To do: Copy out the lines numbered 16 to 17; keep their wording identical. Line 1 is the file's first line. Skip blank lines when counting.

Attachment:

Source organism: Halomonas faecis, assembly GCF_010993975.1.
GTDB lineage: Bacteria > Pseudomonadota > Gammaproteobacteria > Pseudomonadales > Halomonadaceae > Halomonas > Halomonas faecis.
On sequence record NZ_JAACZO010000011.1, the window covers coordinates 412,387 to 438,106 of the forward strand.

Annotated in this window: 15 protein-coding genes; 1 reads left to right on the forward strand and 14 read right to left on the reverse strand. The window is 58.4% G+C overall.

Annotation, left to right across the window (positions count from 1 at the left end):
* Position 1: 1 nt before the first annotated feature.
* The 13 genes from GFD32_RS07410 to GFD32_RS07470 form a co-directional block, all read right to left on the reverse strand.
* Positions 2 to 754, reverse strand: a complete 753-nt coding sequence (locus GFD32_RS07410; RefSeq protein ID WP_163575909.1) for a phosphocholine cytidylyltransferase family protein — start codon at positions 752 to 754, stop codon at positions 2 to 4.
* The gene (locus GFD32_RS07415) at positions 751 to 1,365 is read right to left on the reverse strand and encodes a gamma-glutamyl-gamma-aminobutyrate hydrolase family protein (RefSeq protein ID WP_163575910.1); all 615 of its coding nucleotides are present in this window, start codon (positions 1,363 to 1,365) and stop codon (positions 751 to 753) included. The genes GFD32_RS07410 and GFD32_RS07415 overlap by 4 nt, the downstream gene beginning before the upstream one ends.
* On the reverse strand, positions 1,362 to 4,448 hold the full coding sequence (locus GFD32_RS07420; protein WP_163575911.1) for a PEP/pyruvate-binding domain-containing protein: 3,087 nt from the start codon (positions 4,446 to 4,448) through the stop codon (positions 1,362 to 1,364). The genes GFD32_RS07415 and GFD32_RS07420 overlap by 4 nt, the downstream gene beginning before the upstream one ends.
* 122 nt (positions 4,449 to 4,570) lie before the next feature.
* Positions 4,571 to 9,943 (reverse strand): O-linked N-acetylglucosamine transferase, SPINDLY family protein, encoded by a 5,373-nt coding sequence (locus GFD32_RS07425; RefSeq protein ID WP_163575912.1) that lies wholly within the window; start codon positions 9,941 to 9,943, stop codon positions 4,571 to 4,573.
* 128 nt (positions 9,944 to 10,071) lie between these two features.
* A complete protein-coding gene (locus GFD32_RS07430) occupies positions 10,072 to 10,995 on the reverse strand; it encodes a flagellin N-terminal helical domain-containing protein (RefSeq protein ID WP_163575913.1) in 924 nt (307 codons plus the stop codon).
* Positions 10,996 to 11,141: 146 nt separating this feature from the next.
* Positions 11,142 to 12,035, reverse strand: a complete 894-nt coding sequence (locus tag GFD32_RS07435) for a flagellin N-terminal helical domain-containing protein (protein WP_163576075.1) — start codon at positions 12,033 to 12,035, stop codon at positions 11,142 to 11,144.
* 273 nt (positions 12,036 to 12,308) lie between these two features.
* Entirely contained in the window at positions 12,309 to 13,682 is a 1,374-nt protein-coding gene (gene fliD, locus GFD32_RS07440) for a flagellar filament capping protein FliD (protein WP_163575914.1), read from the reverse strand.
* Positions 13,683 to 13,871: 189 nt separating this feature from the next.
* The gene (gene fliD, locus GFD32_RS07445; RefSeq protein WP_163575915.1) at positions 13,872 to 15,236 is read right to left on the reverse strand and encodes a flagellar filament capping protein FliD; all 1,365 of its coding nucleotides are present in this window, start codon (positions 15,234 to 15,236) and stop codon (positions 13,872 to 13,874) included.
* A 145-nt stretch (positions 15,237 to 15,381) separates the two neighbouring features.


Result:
* Positions 11,142 to 12,035, reverse strand: a complete 894-nt coding sequence (locus tag GFD32_RS07435) for a flagellin N-terminal helical domain-containing protein (protein WP_163576075.1) — start codon at positions 12,033 to 12,035, stop codon at positions 11,142 to 11,144.
* 273 nt (positions 12,036 to 12,308) lie between these two features.